Fatima Sul, Student and writer from the National Capital Region in Canada, discusses the pressures associated with 'living your best life' out on social media.
As a member of Gen Z, I’ve practically have had my whole life documented. From my first steps that are burned on a disc to my meticulously organized album app detailing my most recent trip, the technology used store my existence have grown just as much as I have. Bulky videos cameras mark my infancy, sleek digital cameras captured my awkward preteen years and now, my cellphone snaps even the most mundane parts of my life.
Living in the digital age means being hyper-aware of the image you present online and actively curating one. Social media has allowed us to present a version of ourselves that doesn’t always exist in the real world.
For some, the contrast between their real-life self and their online self is so extreme that they may choose to solely focus on the Internet persona they’ve created. Instagram is where this disparity is most severe.
At its core, the application is simply a highlight reel where people go to show the best parts of their life. And while most people know this, the feeling of despair that envelops us when scrolling through a wall of vacation photos still persists. No one is going to show the hours of gruelling overtime they had to work to afford their plane tickets or the countless hours of unpaid and demanding internships to land their dream job. It simply doesn’t make for a great photo.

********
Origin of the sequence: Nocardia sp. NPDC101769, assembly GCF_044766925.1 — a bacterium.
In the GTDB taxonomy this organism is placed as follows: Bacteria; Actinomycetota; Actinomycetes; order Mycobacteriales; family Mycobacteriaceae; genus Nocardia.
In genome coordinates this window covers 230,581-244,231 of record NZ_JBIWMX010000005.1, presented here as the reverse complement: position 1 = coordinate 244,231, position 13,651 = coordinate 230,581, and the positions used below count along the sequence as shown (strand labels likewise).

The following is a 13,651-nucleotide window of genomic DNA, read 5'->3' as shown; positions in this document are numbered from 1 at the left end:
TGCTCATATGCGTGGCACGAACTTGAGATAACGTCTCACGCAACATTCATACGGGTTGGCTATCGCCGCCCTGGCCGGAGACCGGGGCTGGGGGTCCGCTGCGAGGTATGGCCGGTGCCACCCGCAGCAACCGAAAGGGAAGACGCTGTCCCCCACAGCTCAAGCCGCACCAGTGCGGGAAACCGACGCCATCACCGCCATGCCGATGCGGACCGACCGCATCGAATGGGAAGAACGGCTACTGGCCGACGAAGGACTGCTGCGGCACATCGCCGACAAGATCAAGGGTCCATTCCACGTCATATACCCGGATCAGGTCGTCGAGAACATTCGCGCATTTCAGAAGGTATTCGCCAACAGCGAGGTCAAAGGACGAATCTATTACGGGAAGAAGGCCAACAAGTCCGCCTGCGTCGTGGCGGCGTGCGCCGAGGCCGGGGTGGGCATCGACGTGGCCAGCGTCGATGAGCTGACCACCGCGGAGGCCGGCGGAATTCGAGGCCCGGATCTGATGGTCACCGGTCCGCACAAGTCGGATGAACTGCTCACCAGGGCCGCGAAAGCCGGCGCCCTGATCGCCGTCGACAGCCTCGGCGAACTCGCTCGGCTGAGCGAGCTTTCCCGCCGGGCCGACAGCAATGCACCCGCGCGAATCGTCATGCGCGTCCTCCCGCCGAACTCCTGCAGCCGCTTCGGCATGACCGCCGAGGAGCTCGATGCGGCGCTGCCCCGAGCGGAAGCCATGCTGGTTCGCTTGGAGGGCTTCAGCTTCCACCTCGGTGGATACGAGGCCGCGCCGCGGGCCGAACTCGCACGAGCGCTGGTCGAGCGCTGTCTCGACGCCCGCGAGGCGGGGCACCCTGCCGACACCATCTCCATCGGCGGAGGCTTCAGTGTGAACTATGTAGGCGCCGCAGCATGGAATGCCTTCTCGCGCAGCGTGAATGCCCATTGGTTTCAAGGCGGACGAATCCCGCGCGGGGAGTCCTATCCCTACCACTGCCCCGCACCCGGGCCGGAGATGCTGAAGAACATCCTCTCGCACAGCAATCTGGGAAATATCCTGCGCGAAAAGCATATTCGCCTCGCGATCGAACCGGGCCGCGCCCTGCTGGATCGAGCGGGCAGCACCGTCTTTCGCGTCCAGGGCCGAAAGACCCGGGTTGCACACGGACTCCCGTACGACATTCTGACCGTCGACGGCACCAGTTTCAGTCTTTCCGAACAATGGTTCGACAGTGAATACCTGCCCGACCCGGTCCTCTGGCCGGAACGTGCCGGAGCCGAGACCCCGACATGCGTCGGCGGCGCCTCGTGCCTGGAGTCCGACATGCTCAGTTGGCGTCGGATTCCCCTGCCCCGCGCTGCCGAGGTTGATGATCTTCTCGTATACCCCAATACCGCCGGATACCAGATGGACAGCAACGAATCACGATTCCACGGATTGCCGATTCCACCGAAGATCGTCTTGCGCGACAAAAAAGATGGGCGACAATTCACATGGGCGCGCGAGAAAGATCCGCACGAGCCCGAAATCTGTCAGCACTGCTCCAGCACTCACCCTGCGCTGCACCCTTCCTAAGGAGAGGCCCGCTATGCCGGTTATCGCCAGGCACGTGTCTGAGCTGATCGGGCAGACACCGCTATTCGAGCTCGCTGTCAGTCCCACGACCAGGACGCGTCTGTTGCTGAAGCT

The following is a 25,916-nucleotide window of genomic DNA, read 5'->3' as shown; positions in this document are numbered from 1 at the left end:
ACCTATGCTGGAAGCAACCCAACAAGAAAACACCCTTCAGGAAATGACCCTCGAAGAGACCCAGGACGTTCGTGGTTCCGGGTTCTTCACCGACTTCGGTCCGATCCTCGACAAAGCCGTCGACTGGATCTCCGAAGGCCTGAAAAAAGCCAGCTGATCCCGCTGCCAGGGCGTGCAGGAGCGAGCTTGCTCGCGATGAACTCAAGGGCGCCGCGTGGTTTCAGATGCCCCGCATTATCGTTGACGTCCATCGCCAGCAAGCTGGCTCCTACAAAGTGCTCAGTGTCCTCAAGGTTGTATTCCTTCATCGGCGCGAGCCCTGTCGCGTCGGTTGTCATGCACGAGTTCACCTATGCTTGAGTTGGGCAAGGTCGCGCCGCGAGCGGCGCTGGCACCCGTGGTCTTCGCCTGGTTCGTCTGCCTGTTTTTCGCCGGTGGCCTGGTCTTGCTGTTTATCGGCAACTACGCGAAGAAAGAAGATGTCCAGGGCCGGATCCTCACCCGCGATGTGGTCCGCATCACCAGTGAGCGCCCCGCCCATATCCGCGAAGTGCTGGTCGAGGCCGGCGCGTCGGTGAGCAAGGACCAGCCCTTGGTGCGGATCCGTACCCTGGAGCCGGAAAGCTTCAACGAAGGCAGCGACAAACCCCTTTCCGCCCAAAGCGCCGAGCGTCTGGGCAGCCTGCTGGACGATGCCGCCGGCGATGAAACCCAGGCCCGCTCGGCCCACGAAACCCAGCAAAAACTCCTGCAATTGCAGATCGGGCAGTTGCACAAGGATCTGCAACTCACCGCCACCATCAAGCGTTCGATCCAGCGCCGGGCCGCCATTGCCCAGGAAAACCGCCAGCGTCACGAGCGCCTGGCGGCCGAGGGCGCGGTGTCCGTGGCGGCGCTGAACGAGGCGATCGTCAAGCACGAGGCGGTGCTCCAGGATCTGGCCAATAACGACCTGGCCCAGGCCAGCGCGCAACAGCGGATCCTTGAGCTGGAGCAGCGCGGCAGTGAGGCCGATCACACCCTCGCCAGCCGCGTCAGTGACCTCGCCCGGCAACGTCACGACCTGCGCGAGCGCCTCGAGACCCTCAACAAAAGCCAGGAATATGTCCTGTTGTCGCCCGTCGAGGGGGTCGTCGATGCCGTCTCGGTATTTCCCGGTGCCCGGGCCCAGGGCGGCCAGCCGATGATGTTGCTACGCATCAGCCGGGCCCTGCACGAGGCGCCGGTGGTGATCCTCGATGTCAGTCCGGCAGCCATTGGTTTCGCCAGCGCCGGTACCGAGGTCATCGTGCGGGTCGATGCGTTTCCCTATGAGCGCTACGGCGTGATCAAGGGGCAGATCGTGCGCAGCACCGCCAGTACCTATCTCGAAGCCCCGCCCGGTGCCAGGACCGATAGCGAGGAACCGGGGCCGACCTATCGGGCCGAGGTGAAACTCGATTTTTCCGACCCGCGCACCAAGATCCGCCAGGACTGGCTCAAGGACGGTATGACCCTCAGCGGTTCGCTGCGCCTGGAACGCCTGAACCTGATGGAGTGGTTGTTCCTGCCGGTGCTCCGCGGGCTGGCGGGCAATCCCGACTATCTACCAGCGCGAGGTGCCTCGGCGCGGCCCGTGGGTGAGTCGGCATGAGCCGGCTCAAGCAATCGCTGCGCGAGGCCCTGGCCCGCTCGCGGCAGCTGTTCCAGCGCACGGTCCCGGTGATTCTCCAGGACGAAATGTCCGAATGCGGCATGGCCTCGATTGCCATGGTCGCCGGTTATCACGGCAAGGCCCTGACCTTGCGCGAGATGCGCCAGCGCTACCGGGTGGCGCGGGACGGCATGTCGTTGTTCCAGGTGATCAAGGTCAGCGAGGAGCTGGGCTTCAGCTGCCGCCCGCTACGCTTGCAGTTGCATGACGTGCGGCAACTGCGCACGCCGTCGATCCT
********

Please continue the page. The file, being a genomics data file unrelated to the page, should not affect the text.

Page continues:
The pressure to be “living your best life” is particularly put on young girls. It is evident that a certain aesthetic for women is extremely prevalent on all forms of social media and it’s not always viable for people without the help of expensive products or costly procedures. This happens to coincide with a rising trend of young women and girls dealing with depression and anxiety.
Social media has told us that our lives are simply fodder for marketers to glean more money off of us. Its told us that life is only worth living if you are documenting it. Its told us that we aren’t enough until we’ve stamped out any semblance of a flaw.
The digital age has ushered in so many wonderful innovations but it has also created an environment where people are in a constant state of one-uppance. While life itself is a constant state of bettering ourselves, we are undertaking this journey under the watchful and unforgiving eye of social media; where we are miraculously expected to end up at perfection. It is only when we decide to shun its invasive gaze will true growth and the journey begin.